Meta declined to answer far more basic questions, including whether VR content is subject to fact-checking, whether the company is capable of detecting praise and support of terrorist organizations in Horizon, and whether the company can prevent users in Horizon from consuming white supremacist content or porn. Meta also refused to say whether the machine learning models that do the vast majority of content moderation on Facebook and Instagram also play a role in moderating content on Horizon. Meta declined to tell us whether files uploaded to Horizon — like those uploaded to the company’s social platforms — are checked for child exploitation and terrorist material against hashed image banks maintained by organizations like the National Center for Missing and Exploited Children and the Global Internet Forum to Counter Terrorism.
“If we’re trying to make a metaverse for all people, we’d better be ready for all people.”
Meta’s failure to detect our experiment troubled some experts. Paul Barrett, deputy director of the NYU Stern Center for Business and Human Rights, noted that people are always looking for new ways to share content while evading detection. Opportunistic users will always find and exploit the platform’s weakest points of enforcement, he said, and the company “ha[s] a responsibility to figure out beforehand how this new service could be misused.”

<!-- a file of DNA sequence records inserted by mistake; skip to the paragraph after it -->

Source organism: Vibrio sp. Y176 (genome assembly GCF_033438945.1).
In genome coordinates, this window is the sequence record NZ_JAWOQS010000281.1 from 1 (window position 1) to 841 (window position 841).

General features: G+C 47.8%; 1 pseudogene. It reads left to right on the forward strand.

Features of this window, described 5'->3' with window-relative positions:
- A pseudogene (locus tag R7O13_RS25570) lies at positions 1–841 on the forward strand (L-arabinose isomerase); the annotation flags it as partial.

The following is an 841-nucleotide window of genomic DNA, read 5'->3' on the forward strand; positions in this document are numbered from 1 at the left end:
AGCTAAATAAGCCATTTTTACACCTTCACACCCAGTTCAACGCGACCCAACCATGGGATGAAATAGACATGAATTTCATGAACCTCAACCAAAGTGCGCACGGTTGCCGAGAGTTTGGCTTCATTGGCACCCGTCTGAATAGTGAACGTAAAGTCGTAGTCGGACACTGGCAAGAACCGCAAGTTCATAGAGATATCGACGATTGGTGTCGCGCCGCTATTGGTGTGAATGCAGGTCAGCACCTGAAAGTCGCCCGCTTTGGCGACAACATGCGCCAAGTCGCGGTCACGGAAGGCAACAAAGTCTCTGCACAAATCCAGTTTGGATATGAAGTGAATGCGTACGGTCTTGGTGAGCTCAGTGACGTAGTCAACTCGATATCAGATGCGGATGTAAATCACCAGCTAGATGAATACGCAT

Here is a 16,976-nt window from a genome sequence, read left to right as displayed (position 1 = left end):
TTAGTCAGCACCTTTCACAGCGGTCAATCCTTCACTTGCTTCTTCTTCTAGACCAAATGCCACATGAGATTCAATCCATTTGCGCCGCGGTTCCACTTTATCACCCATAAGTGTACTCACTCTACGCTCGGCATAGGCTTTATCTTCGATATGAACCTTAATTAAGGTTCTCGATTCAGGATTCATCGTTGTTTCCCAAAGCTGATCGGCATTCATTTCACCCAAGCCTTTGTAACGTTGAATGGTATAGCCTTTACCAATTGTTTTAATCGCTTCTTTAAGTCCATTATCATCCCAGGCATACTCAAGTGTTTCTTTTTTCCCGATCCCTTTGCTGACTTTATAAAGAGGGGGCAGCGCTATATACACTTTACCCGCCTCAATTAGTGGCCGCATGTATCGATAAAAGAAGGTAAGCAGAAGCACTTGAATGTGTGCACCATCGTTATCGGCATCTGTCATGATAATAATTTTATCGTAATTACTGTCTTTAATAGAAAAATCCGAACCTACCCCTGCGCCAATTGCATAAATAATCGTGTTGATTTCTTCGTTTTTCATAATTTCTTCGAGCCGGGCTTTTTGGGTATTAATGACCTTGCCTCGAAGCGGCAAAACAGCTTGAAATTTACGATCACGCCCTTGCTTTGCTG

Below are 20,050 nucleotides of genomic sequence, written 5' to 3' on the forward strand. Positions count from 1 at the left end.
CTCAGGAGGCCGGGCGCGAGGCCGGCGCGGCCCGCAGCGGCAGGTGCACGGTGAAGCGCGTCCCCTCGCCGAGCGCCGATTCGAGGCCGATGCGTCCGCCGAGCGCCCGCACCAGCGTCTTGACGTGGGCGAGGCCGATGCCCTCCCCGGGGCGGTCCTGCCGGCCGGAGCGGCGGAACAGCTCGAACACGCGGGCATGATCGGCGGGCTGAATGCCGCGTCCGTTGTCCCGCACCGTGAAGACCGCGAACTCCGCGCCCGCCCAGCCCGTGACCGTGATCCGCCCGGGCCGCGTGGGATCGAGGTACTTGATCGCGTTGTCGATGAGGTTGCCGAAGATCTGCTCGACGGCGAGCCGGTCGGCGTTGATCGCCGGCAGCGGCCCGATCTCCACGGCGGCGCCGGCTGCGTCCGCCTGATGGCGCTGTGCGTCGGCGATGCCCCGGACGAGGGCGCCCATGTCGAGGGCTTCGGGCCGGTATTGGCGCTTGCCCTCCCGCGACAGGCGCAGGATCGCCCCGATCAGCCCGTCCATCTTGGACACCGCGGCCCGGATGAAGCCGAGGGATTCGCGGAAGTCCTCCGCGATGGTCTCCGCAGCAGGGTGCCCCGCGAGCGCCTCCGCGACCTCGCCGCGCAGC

The risks posed by Meta’s VR moderation will ultimately depend on how many people use the company’s VR products. The Oculus app, meant for use with Meta’s VR headsets, was downloaded roughly 2 million times in the two weeks after this past Christmas. But unlike Facebook and Instagram, which billions of people worldwide use free of charge, Horizon requires users to spend hundreds of dollars on a headset and strap it to their face — hardly something that can be done in a grocery store checkout line or between tasks at work. According to Emerson Brooking, an expert on the weaponization of social media, the pool of users in Horizon may be small enough, for now, that Meta can effectively moderate it by having human employees monitor everything that users flag. But Heller nonetheless worried about extremists in VR, cautioning: “If we’re trying to make a metaverse for all people, we’d better be ready for all people.” ●